The Comings of Age of Children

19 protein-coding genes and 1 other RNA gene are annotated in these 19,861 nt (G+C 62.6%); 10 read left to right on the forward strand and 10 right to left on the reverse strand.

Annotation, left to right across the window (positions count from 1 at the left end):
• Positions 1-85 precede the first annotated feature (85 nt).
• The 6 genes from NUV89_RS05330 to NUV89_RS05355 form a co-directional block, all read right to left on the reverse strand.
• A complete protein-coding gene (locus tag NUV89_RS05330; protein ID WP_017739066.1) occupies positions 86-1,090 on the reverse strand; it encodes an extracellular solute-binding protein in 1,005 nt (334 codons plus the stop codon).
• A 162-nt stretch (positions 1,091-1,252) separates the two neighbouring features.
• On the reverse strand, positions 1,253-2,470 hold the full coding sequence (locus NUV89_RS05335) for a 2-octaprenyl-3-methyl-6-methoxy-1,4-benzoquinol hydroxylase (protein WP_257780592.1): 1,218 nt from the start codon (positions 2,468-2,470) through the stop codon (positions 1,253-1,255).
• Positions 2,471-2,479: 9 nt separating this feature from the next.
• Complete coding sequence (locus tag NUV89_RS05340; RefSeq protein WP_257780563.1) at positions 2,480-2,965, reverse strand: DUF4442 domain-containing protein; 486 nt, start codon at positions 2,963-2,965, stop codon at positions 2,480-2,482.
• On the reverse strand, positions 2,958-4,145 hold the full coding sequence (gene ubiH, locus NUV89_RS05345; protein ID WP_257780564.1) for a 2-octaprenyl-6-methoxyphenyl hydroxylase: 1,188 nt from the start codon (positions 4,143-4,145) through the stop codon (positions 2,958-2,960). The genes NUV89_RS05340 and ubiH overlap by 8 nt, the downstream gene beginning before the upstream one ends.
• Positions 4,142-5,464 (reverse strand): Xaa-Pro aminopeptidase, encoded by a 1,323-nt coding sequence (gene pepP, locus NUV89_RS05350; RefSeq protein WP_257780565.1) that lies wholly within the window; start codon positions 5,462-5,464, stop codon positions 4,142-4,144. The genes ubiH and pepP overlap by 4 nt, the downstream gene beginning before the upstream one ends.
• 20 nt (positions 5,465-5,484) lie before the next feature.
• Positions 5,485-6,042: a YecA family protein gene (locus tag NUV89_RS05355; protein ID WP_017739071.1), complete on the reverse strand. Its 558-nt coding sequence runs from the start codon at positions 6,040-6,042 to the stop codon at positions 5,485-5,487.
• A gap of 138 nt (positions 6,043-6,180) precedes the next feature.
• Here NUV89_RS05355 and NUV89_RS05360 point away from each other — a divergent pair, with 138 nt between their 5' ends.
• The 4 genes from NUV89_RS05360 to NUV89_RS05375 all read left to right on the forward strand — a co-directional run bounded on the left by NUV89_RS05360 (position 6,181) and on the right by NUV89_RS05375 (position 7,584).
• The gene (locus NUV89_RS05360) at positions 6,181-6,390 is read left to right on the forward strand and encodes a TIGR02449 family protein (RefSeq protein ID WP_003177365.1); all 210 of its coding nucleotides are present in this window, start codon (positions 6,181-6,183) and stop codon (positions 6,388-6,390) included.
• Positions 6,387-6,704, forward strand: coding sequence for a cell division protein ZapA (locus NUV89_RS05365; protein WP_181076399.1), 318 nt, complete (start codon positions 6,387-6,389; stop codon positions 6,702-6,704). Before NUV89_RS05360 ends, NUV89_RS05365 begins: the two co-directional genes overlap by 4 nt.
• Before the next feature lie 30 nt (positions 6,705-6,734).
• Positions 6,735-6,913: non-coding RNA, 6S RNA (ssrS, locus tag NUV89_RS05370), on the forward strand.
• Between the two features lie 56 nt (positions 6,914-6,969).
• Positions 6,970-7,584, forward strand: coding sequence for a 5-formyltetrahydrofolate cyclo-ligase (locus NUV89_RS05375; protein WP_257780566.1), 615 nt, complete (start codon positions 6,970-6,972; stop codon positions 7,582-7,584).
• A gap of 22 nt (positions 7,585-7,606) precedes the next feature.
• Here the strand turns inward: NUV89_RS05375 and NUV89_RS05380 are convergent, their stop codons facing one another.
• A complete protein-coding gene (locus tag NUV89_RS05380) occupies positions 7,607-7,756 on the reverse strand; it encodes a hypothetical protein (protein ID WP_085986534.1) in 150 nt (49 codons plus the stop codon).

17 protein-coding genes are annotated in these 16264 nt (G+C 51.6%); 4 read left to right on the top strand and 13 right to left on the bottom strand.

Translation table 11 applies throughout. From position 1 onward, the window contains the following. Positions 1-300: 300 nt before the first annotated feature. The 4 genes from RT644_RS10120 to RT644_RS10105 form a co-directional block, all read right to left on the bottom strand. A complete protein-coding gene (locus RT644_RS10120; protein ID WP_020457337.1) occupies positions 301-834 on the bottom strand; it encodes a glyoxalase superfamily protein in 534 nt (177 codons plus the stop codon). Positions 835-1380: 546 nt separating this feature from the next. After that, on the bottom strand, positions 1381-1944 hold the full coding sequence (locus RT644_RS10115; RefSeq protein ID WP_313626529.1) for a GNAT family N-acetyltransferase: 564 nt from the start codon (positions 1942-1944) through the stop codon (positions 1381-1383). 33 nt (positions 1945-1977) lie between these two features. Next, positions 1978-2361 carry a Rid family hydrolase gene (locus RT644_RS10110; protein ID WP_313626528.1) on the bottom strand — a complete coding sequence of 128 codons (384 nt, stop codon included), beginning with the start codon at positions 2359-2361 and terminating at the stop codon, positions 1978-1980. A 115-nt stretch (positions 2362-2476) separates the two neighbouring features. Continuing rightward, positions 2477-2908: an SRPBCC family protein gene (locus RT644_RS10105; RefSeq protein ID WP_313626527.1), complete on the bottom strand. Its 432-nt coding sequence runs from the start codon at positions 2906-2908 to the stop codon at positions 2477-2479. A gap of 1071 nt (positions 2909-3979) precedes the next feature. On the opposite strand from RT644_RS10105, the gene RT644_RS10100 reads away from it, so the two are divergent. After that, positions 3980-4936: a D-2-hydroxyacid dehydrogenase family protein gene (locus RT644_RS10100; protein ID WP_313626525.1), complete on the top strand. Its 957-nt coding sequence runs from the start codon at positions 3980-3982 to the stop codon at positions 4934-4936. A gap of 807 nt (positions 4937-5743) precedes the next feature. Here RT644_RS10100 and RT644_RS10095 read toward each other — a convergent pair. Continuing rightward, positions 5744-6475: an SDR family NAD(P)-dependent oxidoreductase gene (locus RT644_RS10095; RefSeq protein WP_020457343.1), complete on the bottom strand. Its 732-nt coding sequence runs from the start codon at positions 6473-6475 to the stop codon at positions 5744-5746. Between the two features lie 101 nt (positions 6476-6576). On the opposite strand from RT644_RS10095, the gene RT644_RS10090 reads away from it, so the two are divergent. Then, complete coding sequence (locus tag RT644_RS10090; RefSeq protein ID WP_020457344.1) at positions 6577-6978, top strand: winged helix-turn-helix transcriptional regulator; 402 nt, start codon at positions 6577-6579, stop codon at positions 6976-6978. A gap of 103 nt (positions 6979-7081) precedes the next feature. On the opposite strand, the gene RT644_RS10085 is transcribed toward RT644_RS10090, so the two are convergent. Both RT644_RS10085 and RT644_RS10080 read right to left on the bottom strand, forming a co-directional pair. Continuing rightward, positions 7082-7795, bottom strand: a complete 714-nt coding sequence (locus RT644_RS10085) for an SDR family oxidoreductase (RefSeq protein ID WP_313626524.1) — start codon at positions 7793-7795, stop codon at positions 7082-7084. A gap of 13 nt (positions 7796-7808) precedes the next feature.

All this inculcated adult docility, which wrecks every civilization as it is wrecking ours, is inhuman and unnatural. We must reconsider our institution of the Coming of Age, which is too late for some purposes, and too early for others. There should be a series of Coming of Ages for every individual. The mammals have their first coming of age when they are weaned; and it is noteworthy that this rather cruel and selfish operation on the part of the parent has to be performed resolutely, with claws and teeth; for your little mammal does not want to be weaned, and yields only to a pretty rough assertion of the right of the parent to be relieved of the child as soon as the child is old enough to bear the separation. The same thing occurs with children: they hang on to the mother's apron-string and the father's coat tails as long as they can, often baffling those sensitive parents who know that children should think for themselves and fend for themselves, but are too kind to throw them on their own resources with the ferocity of the domestic cat. The child should have its first coming of age when it is weaned, another when it can talk, another when it can walk, another when it can dress itself without assistance; and when it can read, write, count money, and pass an examination in going a simple errand involving a purchase and a journey by rail or other public method of locomotion, it should have quite a majority. At present the children of laborers are soon mobile and able to shift for themselves, whereas it is possible to find grown-up women in the rich classes who are actually afraid to take a walk in the streets unattended and unprotected. It is true that this is a superstition from the time when a retinue was part of the state of persons of quality, and the unattended person was supposed to be a common person of no quality, earning a living; but this has now become so absurd that children and young women are no longer told why they are forbidden to go about alone, and have to be persuaded that the streets are dangerous places, which of course they are; but people who are not educated to live dangerously have only half a life, and are more likely to die miserably after all than those who have taken all the common risks of freedom from their childhood onward as matters of course.